Walk along the velodrome cycle track and a replica of the four ecosystems of America at the Biodome. While you see animals from boreal forests to the penguins of Antarctica, one thing sad is seeing such wonderful animals in captivity.
The Montreal Botanic Gardens are some of the best in the world, and are home to some fine horticultural marvels such as the First Nations Garden and the Chinese Garden which especially garners a lot of attention during the Lantern Festival.
The gardens were listed in 2008 as a National Historic Site of the country.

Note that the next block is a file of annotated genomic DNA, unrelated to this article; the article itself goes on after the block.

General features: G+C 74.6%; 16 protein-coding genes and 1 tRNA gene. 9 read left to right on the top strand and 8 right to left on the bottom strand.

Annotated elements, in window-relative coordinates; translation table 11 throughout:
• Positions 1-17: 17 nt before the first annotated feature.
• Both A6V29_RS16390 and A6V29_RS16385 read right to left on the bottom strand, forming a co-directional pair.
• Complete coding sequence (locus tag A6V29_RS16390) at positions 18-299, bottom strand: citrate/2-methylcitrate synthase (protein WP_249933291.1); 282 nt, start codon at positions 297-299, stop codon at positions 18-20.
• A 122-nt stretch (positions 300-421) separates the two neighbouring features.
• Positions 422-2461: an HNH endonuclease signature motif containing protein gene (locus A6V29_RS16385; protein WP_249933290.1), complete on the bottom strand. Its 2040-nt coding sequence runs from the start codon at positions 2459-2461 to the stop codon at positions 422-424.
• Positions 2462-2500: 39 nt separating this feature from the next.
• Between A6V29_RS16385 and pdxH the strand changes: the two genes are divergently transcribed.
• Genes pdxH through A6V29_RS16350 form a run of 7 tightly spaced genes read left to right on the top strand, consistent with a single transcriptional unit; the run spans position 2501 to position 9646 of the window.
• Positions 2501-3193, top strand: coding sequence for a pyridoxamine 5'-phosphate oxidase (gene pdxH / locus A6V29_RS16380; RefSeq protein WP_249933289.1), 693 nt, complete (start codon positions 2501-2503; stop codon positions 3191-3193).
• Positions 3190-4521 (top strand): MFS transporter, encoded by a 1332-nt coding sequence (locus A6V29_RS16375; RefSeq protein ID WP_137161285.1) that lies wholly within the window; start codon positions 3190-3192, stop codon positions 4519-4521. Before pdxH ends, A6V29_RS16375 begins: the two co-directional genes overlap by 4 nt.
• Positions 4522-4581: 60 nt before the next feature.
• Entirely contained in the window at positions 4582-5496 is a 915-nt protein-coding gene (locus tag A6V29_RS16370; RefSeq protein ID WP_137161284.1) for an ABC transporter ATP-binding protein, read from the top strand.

The Chinese Garden is a favorite as it is landscaped in the Ming Dynasty guidelines, complete with artificial mountains and a number of bonsai plants. The First Nations Garden, on the other hand, showcases medicinal and food plants of the First Nations community.
After you are through with strolling around the lush botanical gardens head back to the city center to visit the Gay Village and Quartier des Spectacles. The downtown core area is also a prime shipping destination with as many as five shopping centres located here, as also the Montreal Fine Arts Museum.
Lying East is the ultimate entertainment district of Montreal, Quartier des Spectacles which hosts hundreds of shows and festivals each week. This place is also the venue of other major events like the Montreal Jazz Festival in summer and Montreal en Lumiere in winter.
It is suggested to visit this part of the city late afternoon or after dark when it is at its liveliest best. An absolute must on any Montreal itinerary.